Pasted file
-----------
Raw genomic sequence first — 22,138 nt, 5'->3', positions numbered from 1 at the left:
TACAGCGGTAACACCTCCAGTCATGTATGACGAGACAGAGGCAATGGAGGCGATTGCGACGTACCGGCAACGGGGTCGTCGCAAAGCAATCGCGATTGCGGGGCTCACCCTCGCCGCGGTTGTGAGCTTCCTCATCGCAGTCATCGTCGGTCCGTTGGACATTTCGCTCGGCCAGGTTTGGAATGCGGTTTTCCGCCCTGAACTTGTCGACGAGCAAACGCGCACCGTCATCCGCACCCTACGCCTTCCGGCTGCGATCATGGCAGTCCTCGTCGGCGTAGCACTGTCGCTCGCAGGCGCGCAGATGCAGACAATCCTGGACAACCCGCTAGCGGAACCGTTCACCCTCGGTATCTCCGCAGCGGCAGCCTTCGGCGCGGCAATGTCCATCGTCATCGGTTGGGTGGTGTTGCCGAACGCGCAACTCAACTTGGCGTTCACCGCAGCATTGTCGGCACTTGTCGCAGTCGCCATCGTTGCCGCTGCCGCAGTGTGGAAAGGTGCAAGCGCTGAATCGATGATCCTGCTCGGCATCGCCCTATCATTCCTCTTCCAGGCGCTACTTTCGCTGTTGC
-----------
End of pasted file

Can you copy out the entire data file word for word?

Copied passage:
Raw genomic sequence first — 22,138 nt, 5'->3', positions numbered from 1 at the left:
TACAGCGGTAACACCTCCAGTCATGTATGACGAGACAGAGGCAATGGAGGCGATTGCGACGTACCGGCAACGGGGTCGTCGCAAAGCAATCGCGATTGCGGGGCTCACCCTCGCCGCGGTTGTGAGCTTCCTCATCGCAGTCATCGTCGGTCCGTTGGACATTTCGCTCGGCCAGGTTTGGAATGCGGTTTTCCGCCCTGAACTTGTCGACGAGCAAACGCGCACCGTCATCCGCACCCTACGCCTTCCGGCTGCGATCATGGCAGTCCTCGTCGGCGTAGCACTGTCGCTCGCAGGCGCGCAGATGCAGACAATCCTGGACAACCCGCTAGCGGAACCGTTCACCCTCGGTATCTCCGCAGCGGCAGCCTTCGGCGCGGCAATGTCCATCGTCATCGGTTGGGTGGTGTTGCCGAACGCGCAACTCAACTTGGCGTTCACCGCAGCATTGTCGGCACTTGTCGCAGTCGCCATCGTTGCCGCTGCCGCAGTGTGGAAAGGTGCAAGCGCTGAATCGATGATCCTGCTCGGCATCGCCCTATCATTCCTCTTCCAGGCGCTACTTTCGCTGTTGC